Former Opera CEO Introduces Vivaldi Browser, Tech Preview Now Live
Few years ago, Opera CEO Jon von Tetzchner resigned from the company and started his own startup Vivaldi, which was a forum and social networking site. However, Tetzchner couldn’t keep himself away from the browser scene and started working on Vivaldi browser, little over a year ago. I wonder if that name is inspired by Antonio Vivaldi, seems to be.
Vivaldi is almost ready to give consumers a taste as Tetzchner has released a tech preview. You can download the preview from the official website but keep in mind that many of its features are unavailable for now. Still, it will give you a pretty good idea of the direction it’s heading in.
According to Tetzchner: “There are a lot of browsers available for the crowd that doesn’t want a lot from their browsers. We are going for the kind of user who spends a lot of time online, keeps a lot of tabs open and likes to work efficiently with a lot of content.”
The development team has chosen to make Chromium the base of their browser. Their team was not big enough to create their own engine and considered using Mozilla’s Webkit, but didn’t go for that in the end.
“Going with WebKit didn’t make a lot of sense,” he stated. “And going with Mozilla, we felt that fewer people were using it. They were two good choices in any case, but we went with the safer choice.”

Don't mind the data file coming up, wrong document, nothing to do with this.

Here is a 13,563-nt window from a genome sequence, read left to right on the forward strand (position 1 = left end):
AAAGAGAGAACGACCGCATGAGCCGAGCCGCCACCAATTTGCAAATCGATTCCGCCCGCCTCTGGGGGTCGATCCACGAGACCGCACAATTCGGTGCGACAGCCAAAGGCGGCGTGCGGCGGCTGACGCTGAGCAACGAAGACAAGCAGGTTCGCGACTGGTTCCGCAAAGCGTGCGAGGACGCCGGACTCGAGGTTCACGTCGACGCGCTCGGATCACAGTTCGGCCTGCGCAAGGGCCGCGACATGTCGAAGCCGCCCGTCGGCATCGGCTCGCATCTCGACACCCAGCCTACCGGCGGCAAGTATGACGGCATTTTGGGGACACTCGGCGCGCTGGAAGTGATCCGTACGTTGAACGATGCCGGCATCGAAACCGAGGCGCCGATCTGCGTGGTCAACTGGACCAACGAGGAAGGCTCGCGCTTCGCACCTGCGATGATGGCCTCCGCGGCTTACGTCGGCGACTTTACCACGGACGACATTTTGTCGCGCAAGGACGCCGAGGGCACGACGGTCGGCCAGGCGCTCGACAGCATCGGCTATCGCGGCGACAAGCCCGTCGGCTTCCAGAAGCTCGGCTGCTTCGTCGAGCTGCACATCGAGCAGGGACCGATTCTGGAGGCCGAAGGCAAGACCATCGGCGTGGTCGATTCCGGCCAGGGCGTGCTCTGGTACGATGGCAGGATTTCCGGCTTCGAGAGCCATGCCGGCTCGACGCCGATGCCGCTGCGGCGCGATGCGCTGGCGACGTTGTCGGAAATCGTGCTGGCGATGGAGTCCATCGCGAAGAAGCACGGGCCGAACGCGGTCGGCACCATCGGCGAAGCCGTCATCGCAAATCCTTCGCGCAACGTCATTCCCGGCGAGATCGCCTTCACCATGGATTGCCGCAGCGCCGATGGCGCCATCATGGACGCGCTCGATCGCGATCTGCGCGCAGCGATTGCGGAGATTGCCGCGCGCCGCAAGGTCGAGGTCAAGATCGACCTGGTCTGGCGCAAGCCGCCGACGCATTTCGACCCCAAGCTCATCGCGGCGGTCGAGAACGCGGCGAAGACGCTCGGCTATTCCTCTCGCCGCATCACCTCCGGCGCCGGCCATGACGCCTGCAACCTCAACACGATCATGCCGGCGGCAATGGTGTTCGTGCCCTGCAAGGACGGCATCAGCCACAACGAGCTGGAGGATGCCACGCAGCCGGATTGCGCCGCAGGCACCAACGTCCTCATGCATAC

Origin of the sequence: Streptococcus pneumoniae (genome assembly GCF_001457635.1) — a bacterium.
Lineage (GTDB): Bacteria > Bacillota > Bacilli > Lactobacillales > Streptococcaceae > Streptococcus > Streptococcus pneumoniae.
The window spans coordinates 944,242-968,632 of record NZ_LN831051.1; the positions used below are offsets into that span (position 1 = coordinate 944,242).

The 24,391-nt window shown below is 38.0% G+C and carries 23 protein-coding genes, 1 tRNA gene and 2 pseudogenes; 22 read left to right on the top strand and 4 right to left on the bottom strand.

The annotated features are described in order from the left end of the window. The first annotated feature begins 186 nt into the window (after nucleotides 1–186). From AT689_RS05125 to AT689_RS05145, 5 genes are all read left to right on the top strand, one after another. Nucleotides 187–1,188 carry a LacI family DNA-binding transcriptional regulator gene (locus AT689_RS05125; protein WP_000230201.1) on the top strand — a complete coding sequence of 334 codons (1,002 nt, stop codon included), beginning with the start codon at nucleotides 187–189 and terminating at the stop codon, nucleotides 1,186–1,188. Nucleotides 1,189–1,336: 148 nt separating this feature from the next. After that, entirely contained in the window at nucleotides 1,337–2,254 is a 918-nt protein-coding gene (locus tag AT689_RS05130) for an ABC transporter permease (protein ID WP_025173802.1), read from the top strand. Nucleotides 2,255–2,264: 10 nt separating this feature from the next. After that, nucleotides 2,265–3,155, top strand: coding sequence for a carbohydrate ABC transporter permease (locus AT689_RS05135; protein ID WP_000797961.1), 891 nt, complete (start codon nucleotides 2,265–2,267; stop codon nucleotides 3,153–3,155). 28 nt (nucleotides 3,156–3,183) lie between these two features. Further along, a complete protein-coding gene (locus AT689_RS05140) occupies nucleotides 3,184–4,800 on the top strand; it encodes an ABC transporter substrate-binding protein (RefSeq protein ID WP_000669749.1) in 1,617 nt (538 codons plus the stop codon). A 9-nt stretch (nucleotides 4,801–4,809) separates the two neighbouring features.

Vivaldi’s design is simple and easy to use and features some playful elements. For example, menus and tabs will shift colors. These will depend on the color that’s most dominant in the website’s favicon.
Menu strips are placed on the top left corner of the window. This is said to allow easy access to bookmarks and a number of other browser tools.
You can move the tabs to any corner you like in the window and tab preview is also a part of the current build.
Quick Commands tool is a decent feature as well but some functionalities are still missing from the action. For example, the current built doesn’t support extensions and no bookmarks bar is added yet.
Developers state that in the future, Vivaldi is also going to support a built-in email client. Although this feature may be added but Tetzchner feels that it’s not for advanced users.
“I don’t think webmail is for everyone,” he told me. “It’s definitely not for the advanced user. We find that lots of users have multiple mail accounts and they don’t tie together and when you have the mail client built into the browser, it feels more natural.”
Vivaldi browser seems to be heading in the right direction and is certainly worth a try. But the question is, can it compete with like of Chrome and Firefox?